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Trump visits the Villages, I-4 Ultimate worker killed, Fried cajoles clemency board, and other Florida news you may have missed

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I-4 Ultimate construction to pause after falling beam kills construction worker: A downtown Orlando construction accident last Saturday night left one worker dead and another in the hospital with non-life-threatening injuries. According to SGL Constructors, the contractor responsible for I-4 Ultimate construction, the accident was caused when a beam crashed down into a construction area around 6:30 p.m., near the I-4/408 interchange by Lake Lucerne. Orlando Fire District Chief Walter Lewis said one worker was "heavily trapped" and died on the scene, while the other was transported to the hospital by bystanders. The I-4 Ultimate construction project is currently suspended along its 21 miles, except for emergency maintenance. This is the fifth worker death since the start of the I-4 Ultimate project. More than 160 injuries have been reported to federal authorities.

Nikki Fried calls on Florida's Republican-dominated cabinet to restore felons' civil rights: Agriculture Commissioner Nikki Fried is getting impatient that Florida's Republican-dominated clemency board isn't using its power to restore the civil rights of felons who have been released from prison. Fried, the only Democrat on the panel, wants new rules so people who have committed low-level felony offenses can get their civil rights restored. The governor's office said last week that Gov. Ron DeSantis is "considering many proposals" to reduce a clemency case backlog but did not provide specifics. Voters in November 2018 overwhelmingly passed a constitutional amendment aimed at restoring the voting rights of felons who have completed terms of their sentences.

Shelter for unaccompanied migrant children will no longer open in Orlando: According to a letter from U.S. Rep. Val Demings, the Department of Health and Human Services no longer has plans to open a housing facility for 500 unaccompanied children here. "While Central Florida is off the list, the search continues in Texas and Arizona (states with fewer child welfare laws, where children may be at greater risk), and the Congresswoman will keep working to end child detention and return children to their families," the statement said. Florida currently has three detention centers in Homestead, Miami Gardens and Cutler Bay. However, the Homestead location, which was investigated for multiple sexual abuse claims, recently relocated the children at its shelter to other facilities.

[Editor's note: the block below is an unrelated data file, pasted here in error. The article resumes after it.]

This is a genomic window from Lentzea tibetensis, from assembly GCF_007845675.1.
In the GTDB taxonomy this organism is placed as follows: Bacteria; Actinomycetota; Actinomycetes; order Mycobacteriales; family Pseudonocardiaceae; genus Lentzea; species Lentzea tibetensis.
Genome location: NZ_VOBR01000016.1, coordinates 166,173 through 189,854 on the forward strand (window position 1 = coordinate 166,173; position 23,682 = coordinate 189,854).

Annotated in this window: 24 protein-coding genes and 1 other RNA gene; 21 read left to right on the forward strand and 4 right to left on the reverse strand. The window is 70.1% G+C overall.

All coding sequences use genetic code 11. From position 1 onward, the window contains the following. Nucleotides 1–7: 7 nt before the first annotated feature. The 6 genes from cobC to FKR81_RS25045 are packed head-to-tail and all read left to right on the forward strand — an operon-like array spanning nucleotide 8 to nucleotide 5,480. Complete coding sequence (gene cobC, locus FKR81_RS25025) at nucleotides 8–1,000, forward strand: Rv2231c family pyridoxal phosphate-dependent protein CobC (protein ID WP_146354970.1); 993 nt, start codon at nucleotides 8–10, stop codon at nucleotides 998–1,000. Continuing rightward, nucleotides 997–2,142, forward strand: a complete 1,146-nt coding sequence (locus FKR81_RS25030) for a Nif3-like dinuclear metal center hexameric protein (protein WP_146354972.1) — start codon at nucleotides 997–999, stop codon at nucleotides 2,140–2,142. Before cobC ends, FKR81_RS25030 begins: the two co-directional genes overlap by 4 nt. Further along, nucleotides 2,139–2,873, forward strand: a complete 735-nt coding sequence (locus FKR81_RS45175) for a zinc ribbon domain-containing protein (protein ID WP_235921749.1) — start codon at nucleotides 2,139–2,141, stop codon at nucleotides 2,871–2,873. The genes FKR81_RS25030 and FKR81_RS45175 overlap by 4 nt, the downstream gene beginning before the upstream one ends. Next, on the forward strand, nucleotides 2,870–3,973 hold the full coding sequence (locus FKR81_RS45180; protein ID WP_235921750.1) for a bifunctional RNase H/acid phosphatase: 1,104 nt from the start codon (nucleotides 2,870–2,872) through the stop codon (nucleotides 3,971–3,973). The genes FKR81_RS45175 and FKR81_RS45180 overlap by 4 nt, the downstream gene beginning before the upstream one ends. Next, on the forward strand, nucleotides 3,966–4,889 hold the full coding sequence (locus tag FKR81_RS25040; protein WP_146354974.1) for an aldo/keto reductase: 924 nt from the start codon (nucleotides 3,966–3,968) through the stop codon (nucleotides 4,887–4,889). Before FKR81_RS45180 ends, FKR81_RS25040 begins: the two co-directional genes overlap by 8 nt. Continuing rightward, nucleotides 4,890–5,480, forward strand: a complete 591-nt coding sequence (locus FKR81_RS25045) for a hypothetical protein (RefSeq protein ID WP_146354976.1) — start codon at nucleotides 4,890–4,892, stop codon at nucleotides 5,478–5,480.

Eager to reach elderly voters, an embattled Trump visits the Villages: After postponing a visit to Florida's largest retirement community last August, President Donald Trump has rescheduled his first official visit to the Villages for Thursday, Oct. 3. The stop comes after the president canceled his planned Aug. 6 visit because of the August mass shootings in El Paso and Daytona, which resulted in the deaths of 31 people. Trump's visit to the Villages occurs as Democrats launch an impeachment inquiry, but seeing as 68 percent of Sumter County voted for Trump in the 2016 election, this likely won't be an issue.

To protect Florida's water, Blue-Green Algae Task Force recommends regulating septic tanks: Members of the state's Blue-Green Algae Task Force met last week and agreed that lax oversight of septic tanks is contributing to the state's unprecedented algae blooms. The Florida Department of Environmental Protection should be teamed with health officials who issue permits for septic tanks, as the state tries to ensure cleaner waterways, the task force says. But task force members also made clear they still intend to tackle issues of agricultural and urban use of herbicides and fertilizers, a topic they have not fully addressed.

This story appeared in the Oct. 2, 2019, print issue of Orlando Weekly. Stay on top of Central Florida news and views with our weekly Headlines newsletter.